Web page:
Art is very personal, especially within the Deaf community. There is such a small number of artists who want to see individual success and so they are less inclined to share with others. My goal was to bring them together, and that’s tough. Do I consider that a failure? No. It was a learning experience. It taught me how to play the game, how to make artists feel safe, and how to work together in a way that doesn’t threaten to usurp work. There was a lot of back and forth and discussion in the formation of trust. Establishing the organization was not a quick endeavor; it was less of a failure and more of a bump in the road, from which I learned a lot.
Art is very personal, especially within the Deaf community…My goal was to bring [Deaf artists] together.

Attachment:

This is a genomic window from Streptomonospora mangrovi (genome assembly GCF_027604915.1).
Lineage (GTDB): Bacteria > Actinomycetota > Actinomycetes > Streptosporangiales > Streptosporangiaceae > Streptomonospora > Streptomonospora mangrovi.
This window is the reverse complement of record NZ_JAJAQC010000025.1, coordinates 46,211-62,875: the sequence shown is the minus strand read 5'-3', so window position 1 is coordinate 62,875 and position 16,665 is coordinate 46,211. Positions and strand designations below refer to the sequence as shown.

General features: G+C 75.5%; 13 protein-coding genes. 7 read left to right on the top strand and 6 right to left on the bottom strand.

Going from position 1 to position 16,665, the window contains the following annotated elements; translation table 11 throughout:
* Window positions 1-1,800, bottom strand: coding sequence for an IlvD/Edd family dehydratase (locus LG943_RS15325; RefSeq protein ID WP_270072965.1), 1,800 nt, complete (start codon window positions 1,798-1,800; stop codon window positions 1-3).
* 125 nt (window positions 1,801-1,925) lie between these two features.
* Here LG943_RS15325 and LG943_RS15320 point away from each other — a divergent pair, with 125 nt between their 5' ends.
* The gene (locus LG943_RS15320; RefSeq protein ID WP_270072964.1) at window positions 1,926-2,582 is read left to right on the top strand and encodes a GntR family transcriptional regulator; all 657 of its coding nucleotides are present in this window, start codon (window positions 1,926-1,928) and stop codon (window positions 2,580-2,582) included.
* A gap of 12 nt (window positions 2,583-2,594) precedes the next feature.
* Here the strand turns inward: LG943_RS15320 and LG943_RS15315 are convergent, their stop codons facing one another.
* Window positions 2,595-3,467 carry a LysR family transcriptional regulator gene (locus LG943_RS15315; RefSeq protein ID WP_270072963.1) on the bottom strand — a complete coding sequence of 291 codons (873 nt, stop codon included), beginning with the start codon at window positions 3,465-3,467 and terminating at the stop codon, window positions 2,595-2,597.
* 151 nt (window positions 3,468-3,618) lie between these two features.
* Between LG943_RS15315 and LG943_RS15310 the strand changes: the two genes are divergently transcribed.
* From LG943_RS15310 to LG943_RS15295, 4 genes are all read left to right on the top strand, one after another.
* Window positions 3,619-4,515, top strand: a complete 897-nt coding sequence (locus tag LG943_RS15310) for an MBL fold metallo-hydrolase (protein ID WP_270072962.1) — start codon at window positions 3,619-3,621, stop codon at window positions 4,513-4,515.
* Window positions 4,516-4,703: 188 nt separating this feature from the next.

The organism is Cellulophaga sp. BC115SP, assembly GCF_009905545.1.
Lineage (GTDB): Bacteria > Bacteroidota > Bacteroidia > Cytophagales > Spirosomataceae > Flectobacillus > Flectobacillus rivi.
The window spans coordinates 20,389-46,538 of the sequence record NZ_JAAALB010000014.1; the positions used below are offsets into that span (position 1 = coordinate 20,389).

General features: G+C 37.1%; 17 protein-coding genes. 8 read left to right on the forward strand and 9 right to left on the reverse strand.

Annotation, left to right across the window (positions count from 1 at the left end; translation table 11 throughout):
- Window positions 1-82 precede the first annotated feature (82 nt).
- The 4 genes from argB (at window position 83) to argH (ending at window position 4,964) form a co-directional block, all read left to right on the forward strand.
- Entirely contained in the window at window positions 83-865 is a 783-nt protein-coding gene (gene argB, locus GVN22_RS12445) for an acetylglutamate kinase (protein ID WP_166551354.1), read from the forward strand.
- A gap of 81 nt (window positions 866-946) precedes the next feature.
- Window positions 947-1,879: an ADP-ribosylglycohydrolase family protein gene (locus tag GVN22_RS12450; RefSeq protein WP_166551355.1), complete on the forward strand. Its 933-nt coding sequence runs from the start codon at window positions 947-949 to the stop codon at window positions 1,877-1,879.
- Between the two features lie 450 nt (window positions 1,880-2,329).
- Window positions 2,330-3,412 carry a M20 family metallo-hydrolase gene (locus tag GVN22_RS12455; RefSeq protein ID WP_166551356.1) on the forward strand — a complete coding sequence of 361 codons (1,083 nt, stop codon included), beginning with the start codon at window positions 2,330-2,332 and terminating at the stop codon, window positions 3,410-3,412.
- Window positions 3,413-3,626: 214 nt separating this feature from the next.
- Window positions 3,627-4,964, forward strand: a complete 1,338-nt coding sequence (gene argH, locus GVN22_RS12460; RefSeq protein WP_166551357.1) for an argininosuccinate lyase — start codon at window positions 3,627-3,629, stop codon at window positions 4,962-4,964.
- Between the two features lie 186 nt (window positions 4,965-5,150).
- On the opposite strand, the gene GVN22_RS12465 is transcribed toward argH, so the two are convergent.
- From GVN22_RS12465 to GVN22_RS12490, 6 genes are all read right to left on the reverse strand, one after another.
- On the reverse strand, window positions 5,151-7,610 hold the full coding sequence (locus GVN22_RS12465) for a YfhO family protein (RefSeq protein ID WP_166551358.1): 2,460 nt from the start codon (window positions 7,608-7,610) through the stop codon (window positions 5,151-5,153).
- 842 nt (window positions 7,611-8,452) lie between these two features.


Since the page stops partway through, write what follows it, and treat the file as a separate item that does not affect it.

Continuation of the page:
The next success I encountered was establishing KissFist magazine, another avenue to bring artists together. Initially this idea was born through the common interests my brother, Frank, and I share – the sharing and publication of art. The idea was to bring the community together, pair Deaf artists with the ability to publish their work. My role was to recruit artists and encourage them to share their work. Inherent in that that is the art of making artists feel safe in sharing their work with us. We were able to publish twelve issues – it was a success! We brought the community together in print, maybe not physically, but in print. People began to realize the range of talent and the different mediums available within the community. It was finally a validation of the artists’ work; they were recognized for their talent. We never made a profit from the issues. We found that was the first step in establishing trust, the next was to bring their art to print successfully and then as that trust was established we would ask for more work for subsequent issues. After several issues, we couldn’t turn away work – it was overwhelming! It was nice… that, for me, was a success.